Buyers in today’s market often have questions about the importance of getting a home appraisal and an inspection. That’s because high buyer demand and low housing supply are driving intense competition and leading some buyers to consider waiving those contingencies to stand out in the crowded market.
But is that the best move? Buying a home is one of the most important transactions in your lifetime, and it’s critical to keep your best interests in mind. Here’s a breakdown of what to expect from the appraisal and the inspection, and why each one can potentially save you a lot of time, money, and headaches down the road.
The home appraisal is a critical step for securing a mortgage on your home. As Home Light explains:
“. . . lenders typically require an appraisal to ensure that your loan-to-value ratio falls within their underwriting guidelines. Mortgages are secured loans where the lender uses your home as collateral in case you default on the agreed-upon payments.”
Put simply: when you apply for a mortgage, an unbiased appraisal – typically required by your lender – is the best way to verify the value of the home. That appraisal ensures the lender doesn’t loan you more than what the home is worth.
When buyers are competing like they are today, bidding wars and market conditions can push prices up. A buyer’s contract price may end up higher than the value of the home – this is known as an appraisal gap. In today’s market, it’s common for the seller to ask the buyer to make up the difference when an appraisal gap occurs. That means, as a buyer, you may need to be prepared to bring extra money to the table if you really want the home.
More than ever, our homes have become an integral part of our lives. Today they are much more than the houses we live in. They’re evolving into our workplaces, schools for our children, and safe havens that provide shelter, stability, and protection for our families through the evolving health crisis. Today, 65.3% of Americans are able to call their homes their own, a rate that has risen to its highest point in 8 years.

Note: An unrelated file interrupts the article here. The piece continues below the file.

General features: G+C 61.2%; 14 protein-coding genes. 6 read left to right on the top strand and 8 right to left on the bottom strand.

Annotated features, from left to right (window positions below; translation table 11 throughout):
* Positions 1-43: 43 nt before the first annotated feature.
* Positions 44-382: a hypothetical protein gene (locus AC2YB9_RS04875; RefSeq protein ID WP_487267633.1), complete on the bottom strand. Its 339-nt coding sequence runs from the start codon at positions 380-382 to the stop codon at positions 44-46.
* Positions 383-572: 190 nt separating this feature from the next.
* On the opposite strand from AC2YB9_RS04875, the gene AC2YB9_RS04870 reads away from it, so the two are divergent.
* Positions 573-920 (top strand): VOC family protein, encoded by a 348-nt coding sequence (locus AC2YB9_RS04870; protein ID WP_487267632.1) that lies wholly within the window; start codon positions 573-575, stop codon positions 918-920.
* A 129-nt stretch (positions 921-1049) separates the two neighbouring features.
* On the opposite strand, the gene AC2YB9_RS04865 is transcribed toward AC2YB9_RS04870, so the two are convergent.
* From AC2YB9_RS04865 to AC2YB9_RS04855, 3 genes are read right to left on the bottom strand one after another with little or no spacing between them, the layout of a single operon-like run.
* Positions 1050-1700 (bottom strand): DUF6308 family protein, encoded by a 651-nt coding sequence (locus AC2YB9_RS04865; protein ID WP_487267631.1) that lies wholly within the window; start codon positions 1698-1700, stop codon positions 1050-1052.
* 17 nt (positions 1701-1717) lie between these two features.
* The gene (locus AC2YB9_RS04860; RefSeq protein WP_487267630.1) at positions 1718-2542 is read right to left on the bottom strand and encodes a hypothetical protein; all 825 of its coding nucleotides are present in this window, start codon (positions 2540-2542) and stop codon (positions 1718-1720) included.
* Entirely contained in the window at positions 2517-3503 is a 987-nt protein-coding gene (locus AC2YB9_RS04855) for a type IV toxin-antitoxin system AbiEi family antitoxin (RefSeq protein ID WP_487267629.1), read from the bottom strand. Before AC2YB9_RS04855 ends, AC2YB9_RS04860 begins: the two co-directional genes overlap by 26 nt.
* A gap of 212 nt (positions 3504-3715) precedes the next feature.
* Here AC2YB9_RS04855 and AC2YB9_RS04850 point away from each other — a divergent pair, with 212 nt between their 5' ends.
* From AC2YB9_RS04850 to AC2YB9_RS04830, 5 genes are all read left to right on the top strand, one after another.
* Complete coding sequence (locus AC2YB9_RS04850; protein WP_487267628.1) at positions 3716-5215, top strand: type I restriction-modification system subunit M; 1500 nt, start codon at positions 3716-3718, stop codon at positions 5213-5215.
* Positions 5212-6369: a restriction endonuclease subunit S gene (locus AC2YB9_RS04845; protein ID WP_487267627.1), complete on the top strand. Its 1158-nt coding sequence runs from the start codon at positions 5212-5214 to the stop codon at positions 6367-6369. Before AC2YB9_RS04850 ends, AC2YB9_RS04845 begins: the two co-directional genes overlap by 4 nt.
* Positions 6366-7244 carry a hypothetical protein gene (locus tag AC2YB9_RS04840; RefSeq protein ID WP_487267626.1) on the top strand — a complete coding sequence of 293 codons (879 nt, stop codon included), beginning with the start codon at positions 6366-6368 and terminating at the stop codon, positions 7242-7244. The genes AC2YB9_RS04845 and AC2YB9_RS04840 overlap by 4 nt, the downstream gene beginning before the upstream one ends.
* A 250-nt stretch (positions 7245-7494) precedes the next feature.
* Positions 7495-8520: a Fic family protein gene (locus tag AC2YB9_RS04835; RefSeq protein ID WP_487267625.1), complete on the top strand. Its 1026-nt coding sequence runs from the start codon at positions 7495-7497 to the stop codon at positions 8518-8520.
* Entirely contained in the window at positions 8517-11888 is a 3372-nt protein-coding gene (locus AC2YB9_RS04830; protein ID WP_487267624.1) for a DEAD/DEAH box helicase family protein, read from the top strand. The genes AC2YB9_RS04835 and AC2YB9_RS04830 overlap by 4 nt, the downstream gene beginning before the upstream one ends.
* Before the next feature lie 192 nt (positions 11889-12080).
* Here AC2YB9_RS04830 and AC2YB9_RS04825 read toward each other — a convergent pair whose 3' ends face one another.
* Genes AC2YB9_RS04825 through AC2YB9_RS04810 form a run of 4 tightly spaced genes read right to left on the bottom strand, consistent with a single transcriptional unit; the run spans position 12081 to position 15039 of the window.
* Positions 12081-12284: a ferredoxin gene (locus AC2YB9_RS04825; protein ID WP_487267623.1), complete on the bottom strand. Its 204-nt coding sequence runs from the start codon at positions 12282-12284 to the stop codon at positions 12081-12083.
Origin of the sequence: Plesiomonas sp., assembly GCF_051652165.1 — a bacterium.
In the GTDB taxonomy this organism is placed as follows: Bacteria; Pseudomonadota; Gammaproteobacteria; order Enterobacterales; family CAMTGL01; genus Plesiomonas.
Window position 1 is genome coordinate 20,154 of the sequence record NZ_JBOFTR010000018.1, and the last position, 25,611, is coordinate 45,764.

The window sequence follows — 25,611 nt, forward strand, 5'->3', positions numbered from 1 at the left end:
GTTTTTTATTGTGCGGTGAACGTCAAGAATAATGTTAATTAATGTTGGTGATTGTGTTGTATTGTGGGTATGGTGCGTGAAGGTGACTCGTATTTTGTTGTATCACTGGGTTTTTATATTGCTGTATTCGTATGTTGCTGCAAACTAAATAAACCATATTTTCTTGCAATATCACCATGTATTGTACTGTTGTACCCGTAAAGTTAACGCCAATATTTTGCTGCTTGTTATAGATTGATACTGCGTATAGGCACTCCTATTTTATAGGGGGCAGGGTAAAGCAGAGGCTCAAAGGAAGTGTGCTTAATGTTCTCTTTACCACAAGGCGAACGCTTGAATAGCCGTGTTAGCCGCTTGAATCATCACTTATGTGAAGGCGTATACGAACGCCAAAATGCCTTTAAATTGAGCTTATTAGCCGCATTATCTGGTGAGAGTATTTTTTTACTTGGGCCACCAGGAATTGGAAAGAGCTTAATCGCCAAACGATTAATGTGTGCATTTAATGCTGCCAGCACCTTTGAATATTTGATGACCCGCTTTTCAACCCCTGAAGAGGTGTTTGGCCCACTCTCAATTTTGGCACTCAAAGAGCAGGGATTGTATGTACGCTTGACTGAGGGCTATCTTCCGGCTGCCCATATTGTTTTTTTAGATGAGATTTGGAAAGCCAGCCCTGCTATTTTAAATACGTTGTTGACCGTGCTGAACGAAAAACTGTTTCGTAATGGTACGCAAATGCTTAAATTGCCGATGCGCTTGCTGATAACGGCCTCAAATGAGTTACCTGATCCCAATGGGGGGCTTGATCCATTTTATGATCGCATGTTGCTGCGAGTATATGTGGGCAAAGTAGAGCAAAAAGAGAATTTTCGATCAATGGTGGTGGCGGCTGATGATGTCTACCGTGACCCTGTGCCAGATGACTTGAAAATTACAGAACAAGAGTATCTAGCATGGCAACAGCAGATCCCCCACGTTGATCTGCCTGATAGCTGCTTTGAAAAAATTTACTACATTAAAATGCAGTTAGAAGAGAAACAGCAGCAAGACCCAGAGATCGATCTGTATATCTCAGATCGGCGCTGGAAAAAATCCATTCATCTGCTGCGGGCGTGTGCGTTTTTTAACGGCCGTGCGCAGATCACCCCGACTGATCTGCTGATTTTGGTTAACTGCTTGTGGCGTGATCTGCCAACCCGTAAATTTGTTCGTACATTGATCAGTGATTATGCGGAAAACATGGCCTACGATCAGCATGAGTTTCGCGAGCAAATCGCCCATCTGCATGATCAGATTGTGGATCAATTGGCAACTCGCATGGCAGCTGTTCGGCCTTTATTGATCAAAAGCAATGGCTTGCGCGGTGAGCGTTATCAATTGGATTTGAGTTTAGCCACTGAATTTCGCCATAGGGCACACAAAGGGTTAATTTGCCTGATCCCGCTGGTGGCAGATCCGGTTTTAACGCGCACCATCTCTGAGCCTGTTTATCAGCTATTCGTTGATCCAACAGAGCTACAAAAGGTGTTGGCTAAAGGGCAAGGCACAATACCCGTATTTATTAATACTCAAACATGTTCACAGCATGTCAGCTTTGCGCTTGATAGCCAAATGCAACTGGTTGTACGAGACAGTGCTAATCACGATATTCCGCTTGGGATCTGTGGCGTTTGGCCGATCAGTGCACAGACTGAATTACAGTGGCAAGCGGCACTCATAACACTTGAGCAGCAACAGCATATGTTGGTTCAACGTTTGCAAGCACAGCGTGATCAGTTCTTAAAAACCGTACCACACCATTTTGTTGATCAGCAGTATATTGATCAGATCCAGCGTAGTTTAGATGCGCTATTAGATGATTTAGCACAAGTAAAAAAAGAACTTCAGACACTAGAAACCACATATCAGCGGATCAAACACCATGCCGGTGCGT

June is National Homeownership Month, and it’s a great time to reflect on the benefits of owning your own home. Below are some highlights and quotes recently shared by the National Association of Realtors (NAR). From non-financial to financial, and even including how owning a home benefits your local economy, these items may give you reason to think homeownership stretches well beyond a sound dollars and cents investment alone.
The real estate market is expected to do very well this year as mortgage rates remain at historic lows. One challenge to the housing industry is the lack of homes available for sale. Last week, move.com released a report showing that 2020 is beginning with the lowest available housing inventory in two years. The report explains:
By doing your homework and thinking about the process as four smaller stages, shopping for a home can be less complicated and, perhaps, even enjoyable.
Buying a home is an intimidating endeavor. The process can be time-consuming, it has its own language of unfamiliar terms and acronyms, and it involves one of the largest outlays of cash you’ll likely make in your lifetime.
The steps, process and details of buying real estate can be intimidating and overwhelming. For the most part, however, the transaction should follow these seven steps.
The steps, process and details of buying real estate can be intimidating and overwhelming to the first-time (and even the veteran) buyer. If you’ve never done this before, you likely have no idea how the process begins or what to expect.
Here’s a secret for first-time homebuyers: No two homebuying experiences are ever the same. Even with a Zillow sneak peak, a shopper never really knows what homes will look like until they see them in person or what snags they’ll encounter once mortgage lenders and home inspectors get involved.
For some people, it’s the unpredictability of the experience that makes it most exciting. Others prefer to go in armed with as much knowledge as possible. If you fall in the second camp, and you’ve been eyeing open houses, this nine-step guide can help you prepare for your first time buying a house.